## Friday, 31 August 2007

### RPM

While testing my extruder I found that the filament diameter seems to vary with temperature and pressure. I wanted to investigate this further so I decided to add a shaft encoder to the output of the small gear motor which drives the polymer pump. This would allow me to regulate the speed precisely because the micro would know the exact position of the shaft at any instant.

My first thought was to use a magnetic shaft encoder such as the AS5035 but then I remembered I had an evaluation kit for some HP reflective optical encoders which I had saved since 1995. HP are no longer in the semiconductor business, that part of the business became Agilent and these chips have been passed on to Avago. The kit had a linear encoder strip, a rotary encoder wheel and three sensor chips.

One of the advantages of magnetic encoders is that they don't need such precise alignment as the optical ones. However, in my case I would have needed to build a raised mounting to hold it over the end of the shaft, whereas the optical encoder can be mounted flush against the gearbox. Here is another bizarre mix of surface mount and through hole components. Can you spot the SMT decoupling cap?

I doubt that I have complied with the strict mounting tolerances but it seems to work well enough for this purpose. Here it is with the code wheel in place :-

Here is what the outputs look like when the shaft is turning :-

Two square waves are produced which are 90° out of phase with each other. This is known as quadrature encoding and it allows both the distance and direction of movement to be determined. I would have expected the mark space ratio to be more equal but it is probably out of spec due to me not meeting the alignment tolerances.

Notice also the nasty glitches on the bottom trace. These are commutation noise from the DC motor despite having a 100n capacitor close to it and using screened cables. Here is what the noise looks like close up without the capacitor :-

And this is the improvement with the capacitor fitted:-

I also tried adding a resistor to form an RC snubber and adding a ferrite ring around the motor cable, but both made it worse. The only way to effectively suppress DC motors is to mount suppression components directly across the armature windings, i.e. the other side of the brushes.

So stuck with that much noise, it was impossible to use an edge triggered interrupt approach, so I polled the inputs from a fast interrupt and debounced them in software. Here is the code :-
//// Process the shaft encoder signals//#define DEBOUNCE 3static void scan_optos(void){static byte last_raw = 0;static byte debounce_count = DEBOUNCE;byte    delta;   //   // Debounce the inputs   //   byte bits = P1IN & (SHAFT_A | SHAFT_B);   if(bits != last_raw) {       last_raw = bits;       debounce_count = DEBOUNCE;       return;                             // Still changing   }   if(debounce_count)                      // Still debouncing       if(--debounce_count != 0)           return;                         // Not stable long enough   delta = bits ^ optos;                   // Which bits changed   if(delta) {       int dir = 1;       optos = bits;                       // New state       if(delta & SHAFT_A) {               // Was it A or B that changed           while(delta & SHAFT_B)          // If both not scanning fast enough               ;           dir = -dir;       }       if(bits & SHAFT_A)                  // Work out the direction           dir = -dir;       if(bits & SHAFT_B)           dir = -dir;       motor_pos += dir;                   // update position   }}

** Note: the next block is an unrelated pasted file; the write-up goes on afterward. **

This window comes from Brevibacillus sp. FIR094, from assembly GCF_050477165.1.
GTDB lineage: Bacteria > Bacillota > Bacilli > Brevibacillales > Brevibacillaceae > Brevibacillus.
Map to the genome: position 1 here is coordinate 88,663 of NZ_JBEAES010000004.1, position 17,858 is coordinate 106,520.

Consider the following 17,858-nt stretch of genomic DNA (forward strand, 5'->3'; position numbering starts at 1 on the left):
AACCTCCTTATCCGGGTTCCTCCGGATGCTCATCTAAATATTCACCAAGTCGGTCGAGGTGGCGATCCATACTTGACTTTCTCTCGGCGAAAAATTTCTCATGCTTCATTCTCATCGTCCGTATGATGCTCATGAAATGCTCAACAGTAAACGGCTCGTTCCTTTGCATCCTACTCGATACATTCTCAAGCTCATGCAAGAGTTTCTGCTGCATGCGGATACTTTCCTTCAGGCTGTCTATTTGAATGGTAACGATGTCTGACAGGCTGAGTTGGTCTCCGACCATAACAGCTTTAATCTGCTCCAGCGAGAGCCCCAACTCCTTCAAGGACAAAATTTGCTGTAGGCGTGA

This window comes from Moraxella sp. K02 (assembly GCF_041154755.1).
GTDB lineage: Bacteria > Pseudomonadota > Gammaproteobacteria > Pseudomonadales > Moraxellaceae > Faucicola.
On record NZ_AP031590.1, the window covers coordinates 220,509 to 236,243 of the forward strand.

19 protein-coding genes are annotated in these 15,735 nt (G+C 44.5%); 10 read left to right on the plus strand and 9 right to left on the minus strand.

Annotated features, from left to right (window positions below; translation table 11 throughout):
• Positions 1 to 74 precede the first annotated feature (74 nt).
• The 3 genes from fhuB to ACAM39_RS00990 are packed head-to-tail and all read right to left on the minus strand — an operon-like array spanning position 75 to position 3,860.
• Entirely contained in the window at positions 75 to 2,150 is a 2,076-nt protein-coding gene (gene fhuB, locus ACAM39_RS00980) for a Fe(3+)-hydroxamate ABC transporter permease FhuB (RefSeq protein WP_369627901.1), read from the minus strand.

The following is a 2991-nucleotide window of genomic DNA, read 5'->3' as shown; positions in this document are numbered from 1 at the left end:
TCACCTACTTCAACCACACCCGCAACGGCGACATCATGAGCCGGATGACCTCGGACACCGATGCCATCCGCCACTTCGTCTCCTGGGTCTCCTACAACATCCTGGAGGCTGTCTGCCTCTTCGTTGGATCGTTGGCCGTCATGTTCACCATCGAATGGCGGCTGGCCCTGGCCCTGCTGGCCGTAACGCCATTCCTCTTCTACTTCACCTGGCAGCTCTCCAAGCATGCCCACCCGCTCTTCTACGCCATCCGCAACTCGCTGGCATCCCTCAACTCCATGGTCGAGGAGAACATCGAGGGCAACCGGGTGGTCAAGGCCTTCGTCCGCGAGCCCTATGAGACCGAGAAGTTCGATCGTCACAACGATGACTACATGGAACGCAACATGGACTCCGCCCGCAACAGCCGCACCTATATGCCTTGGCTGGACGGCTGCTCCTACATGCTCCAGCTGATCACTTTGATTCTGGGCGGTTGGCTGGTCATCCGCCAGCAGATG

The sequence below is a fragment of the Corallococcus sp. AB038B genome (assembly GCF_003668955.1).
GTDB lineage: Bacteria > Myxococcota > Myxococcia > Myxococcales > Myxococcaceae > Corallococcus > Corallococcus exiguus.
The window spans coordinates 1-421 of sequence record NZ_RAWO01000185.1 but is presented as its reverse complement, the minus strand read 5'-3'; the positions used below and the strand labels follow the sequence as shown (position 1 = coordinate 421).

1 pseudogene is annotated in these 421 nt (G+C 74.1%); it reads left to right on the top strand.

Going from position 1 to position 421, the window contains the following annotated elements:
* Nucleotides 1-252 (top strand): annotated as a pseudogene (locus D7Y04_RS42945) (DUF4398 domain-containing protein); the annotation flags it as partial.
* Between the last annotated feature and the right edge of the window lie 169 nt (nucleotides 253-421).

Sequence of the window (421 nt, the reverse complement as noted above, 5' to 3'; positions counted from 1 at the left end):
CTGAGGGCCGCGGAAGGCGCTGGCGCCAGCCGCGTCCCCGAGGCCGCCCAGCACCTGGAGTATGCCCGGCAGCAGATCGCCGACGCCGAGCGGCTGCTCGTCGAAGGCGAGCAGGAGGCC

This keeps track of the shaft position: motor_pos increases as the filament advances. I then use a timer interrupt to decrement motor_pos at the rate I want the shaft to move at. motor_pos then becomes the error signal for my feed back loop. If it is positive the shaft is ahead of where it should be, if it is negative it is lagging. On-off control was too aggressive so I used PWM to give proportional control. Here is the code, called from the same fast interrupt :-
//// Control the motor//#define MCYCLE  16static void do_motor(void){    static int mcount = 0;    static int on_time = 0;    if(mcount >= MCYCLE) {                  // At end of cycle?        if(motor_pos <= 0) {                // If lagging                                   on_time = -motor_pos >> 3;      // Set PWM for next cycle proportional to the lag            mcount = 0;        }    }    else        ++mcount;    if(motor_pos > 0 || mcount >= on_time)        P2OUT &= ~MOTOR;                    // Motor off    else        P2OUT |= MOTOR;                     // Motor on}
This is the resulting PWM waveform and one shaft encoder signal, my scope only has two channels! :-

The speed control works well, no loss of torque as the speed is reduced. It has a bit of a damped oscillation with no load due to the slop in the gearbox but it is fine in the extruder where it has a constant load to hide the backlash.